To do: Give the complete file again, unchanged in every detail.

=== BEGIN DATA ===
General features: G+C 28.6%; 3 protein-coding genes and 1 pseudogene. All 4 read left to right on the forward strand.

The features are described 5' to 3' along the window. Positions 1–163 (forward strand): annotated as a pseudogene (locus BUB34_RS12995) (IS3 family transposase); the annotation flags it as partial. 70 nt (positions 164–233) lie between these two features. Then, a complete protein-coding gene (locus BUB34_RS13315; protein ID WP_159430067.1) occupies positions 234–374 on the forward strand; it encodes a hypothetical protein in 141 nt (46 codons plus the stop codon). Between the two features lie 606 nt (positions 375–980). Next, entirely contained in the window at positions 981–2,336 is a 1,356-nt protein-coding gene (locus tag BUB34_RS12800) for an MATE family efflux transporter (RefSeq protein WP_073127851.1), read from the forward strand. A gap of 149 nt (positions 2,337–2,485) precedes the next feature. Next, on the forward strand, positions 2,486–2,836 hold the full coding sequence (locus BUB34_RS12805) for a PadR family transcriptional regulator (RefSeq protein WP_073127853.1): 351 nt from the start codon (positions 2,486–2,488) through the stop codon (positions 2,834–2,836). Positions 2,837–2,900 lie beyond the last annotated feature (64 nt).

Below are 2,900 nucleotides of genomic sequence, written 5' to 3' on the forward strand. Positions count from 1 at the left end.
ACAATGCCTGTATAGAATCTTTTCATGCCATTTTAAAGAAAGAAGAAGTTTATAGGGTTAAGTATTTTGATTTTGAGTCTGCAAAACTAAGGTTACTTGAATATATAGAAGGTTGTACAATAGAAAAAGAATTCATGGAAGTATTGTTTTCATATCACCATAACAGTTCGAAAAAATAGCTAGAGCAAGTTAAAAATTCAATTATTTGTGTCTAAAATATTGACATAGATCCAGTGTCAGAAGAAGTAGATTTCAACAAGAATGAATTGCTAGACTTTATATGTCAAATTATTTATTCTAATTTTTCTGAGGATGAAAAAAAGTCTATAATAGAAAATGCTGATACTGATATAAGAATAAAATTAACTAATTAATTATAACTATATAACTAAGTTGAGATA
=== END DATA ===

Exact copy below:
General features: G+C 28.6%; 3 protein-coding genes and 1 pseudogene. All 4 read left to right on the forward strand.

The features are described 5' to 3' along the window. Positions 1–163 (forward strand): annotated as a pseudogene (locus BUB34_RS12995) (IS3 family transposase); the annotation flags it as partial. 70 nt (positions 164–233) lie between these two features. Then, a complete protein-coding gene (locus BUB34_RS13315; protein ID WP_159430067.1) occupies positions 234–374 on the forward strand; it encodes a hypothetical protein in 141 nt (46 codons plus the stop codon). Between the two features lie 606 nt (positions 375–980). Next, entirely contained in the window at positions 981–2,336 is a 1,356-nt protein-coding gene (locus tag BUB34_RS12800) for an MATE family efflux transporter (RefSeq protein WP_073127851.1), read from the forward strand. A gap of 149 nt (positions 2,337–2,485) precedes the next feature. Next, on the forward strand, positions 2,486–2,836 hold the full coding sequence (locus BUB34_RS12805) for a PadR family transcriptional regulator (RefSeq protein WP_073127853.1): 351 nt from the start codon (positions 2,486–2,488) through the stop codon (positions 2,834–2,836). Positions 2,837–2,900 lie beyond the last annotated feature (64 nt).

Below are 2,900 nucleotides of genomic sequence, written 5' to 3' on the forward strand. Positions count from 1 at the left end.
ACAATGCCTGTATAGAATCTTTTCATGCCATTTTAAAGAAAGAAGAAGTTTATAGGGTTAAGTATTTTGATTTTGAGTCTGCAAAACTAAGGTTACTTGAATATATAGAAGGTTGTACAATAGAAAAAGAATTCATGGAAGTATTGTTTTCATATCACCATAACAGTTCGAAAAAATAGCTAGAGCAAGTTAAAAATTCAATTATTTGTGTCTAAAATATTGACATAGATCCAGTGTCAGAAGAAGTAGATTTCAACAAGAATGAATTGCTAGACTTTATATGTCAAATTATTTATTCTAATTTTTCTGAGGATGAAAAAAAGTCTATAATAGAAAATGCTGATACTGATATAAGAATAAAATTAACTAATTAATTATAACTATATAACTAAGTTGAGATA